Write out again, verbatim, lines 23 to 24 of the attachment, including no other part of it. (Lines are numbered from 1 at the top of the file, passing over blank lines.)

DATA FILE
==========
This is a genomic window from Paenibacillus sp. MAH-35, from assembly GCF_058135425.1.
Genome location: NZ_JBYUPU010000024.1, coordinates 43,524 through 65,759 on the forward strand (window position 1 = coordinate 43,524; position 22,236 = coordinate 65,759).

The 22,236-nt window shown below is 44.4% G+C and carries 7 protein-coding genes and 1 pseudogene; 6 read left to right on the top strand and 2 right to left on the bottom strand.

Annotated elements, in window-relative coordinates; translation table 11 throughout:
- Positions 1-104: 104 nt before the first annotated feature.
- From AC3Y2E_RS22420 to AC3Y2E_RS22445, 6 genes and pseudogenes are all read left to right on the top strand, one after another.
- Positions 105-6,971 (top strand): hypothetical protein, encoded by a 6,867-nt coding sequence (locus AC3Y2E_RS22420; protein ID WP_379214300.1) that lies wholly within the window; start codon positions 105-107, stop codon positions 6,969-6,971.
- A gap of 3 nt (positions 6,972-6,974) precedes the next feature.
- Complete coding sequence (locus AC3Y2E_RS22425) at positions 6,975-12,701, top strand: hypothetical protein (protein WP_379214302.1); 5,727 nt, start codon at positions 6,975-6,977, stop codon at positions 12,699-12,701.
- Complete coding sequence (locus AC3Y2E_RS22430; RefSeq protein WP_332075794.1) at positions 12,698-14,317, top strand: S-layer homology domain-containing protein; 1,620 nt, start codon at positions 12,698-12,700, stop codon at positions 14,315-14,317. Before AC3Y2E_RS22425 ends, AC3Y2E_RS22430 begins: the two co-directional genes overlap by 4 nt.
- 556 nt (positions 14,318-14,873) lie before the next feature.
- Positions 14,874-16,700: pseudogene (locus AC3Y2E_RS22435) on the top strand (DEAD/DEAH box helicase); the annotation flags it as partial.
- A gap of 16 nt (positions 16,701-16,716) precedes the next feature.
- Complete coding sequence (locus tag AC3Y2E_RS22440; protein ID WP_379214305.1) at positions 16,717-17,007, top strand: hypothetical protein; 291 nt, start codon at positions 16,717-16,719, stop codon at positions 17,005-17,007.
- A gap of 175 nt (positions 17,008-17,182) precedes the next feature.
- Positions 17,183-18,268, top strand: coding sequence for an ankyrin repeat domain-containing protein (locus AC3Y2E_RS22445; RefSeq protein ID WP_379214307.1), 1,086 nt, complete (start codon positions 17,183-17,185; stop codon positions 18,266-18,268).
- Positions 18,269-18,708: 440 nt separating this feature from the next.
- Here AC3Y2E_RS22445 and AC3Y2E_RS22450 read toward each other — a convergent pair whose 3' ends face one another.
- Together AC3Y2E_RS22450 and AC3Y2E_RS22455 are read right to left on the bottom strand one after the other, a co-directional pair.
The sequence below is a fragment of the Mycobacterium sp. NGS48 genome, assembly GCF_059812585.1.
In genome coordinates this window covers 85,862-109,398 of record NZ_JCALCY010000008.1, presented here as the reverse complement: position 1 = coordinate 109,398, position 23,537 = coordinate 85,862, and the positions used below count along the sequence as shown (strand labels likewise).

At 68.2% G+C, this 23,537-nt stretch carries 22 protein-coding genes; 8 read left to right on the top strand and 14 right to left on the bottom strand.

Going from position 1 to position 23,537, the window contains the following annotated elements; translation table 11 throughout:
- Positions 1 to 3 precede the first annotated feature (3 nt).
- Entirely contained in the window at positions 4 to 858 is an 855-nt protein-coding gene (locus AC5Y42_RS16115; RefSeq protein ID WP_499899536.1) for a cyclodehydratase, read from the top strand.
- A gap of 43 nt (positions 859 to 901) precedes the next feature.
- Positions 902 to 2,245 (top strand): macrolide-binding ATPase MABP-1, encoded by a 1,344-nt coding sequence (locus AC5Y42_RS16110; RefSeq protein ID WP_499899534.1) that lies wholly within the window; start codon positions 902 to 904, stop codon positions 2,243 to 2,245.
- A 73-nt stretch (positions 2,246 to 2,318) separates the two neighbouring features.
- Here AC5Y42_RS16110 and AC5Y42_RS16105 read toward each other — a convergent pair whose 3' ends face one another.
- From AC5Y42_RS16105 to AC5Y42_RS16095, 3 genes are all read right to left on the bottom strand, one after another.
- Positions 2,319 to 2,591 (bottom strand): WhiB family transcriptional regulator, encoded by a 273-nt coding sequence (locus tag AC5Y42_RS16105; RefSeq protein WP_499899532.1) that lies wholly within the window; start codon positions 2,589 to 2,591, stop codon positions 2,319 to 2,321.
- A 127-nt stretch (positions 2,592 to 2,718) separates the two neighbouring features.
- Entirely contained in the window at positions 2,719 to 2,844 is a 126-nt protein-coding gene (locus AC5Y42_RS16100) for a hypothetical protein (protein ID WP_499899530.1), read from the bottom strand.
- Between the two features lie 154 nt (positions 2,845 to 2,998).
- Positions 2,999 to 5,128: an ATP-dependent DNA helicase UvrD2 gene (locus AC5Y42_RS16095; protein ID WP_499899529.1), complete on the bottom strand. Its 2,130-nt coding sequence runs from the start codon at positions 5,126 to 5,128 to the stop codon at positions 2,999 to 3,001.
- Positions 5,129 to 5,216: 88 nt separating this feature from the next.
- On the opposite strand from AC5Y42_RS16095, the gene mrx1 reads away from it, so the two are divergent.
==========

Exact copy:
Going from position 1 to position 23,537, the window contains the following annotated elements; translation table 11 throughout:
- Positions 1 to 3 precede the first annotated feature (3 nt).